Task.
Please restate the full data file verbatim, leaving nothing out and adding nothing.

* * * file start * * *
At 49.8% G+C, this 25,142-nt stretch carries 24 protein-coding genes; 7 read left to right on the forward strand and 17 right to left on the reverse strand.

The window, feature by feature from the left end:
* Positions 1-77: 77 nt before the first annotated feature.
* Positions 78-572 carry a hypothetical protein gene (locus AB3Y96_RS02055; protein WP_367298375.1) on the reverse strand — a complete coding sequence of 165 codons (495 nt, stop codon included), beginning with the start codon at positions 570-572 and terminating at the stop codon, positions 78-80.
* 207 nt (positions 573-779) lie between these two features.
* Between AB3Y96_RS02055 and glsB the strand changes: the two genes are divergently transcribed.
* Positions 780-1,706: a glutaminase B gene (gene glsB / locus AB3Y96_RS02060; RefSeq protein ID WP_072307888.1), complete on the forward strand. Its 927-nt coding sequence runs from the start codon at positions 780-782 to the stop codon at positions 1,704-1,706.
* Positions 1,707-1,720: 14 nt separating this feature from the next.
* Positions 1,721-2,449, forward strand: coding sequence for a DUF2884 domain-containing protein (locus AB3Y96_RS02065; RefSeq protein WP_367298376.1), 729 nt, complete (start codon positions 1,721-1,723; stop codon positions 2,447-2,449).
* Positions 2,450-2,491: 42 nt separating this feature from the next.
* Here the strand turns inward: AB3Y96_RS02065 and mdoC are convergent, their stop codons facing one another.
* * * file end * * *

At 49.8% G+C, this 25,142-nt stretch carries 24 protein-coding genes; 7 read left to right on the forward strand and 17 right to left on the reverse strand.

The window, feature by feature from the left end:
* Positions 1-77: 77 nt before the first annotated feature.
* Positions 78-572 carry a hypothetical protein gene (locus AB3Y96_RS02055; protein WP_367298375.1) on the reverse strand — a complete coding sequence of 165 codons (495 nt, stop codon included), beginning with the start codon at positions 570-572 and terminating at the stop codon, positions 78-80.
* 207 nt (positions 573-779) lie between these two features.
* Between AB3Y96_RS02055 and glsB the strand changes: the two genes are divergently transcribed.
* Positions 780-1,706: a glutaminase B gene (gene glsB / locus AB3Y96_RS02060; RefSeq protein ID WP_072307888.1), complete on the forward strand. Its 927-nt coding sequence runs from the start codon at positions 780-782 to the stop codon at positions 1,704-1,706.
* Positions 1,707-1,720: 14 nt separating this feature from the next.
* Positions 1,721-2,449, forward strand: coding sequence for a DUF2884 domain-containing protein (locus AB3Y96_RS02065; RefSeq protein WP_367298376.1), 729 nt, complete (start codon positions 1,721-1,723; stop codon positions 2,447-2,449).
* Positions 2,450-2,491: 42 nt separating this feature from the next.
* Here the strand turns inward: AB3Y96_RS02065 and mdoC are convergent, their stop codons facing one another.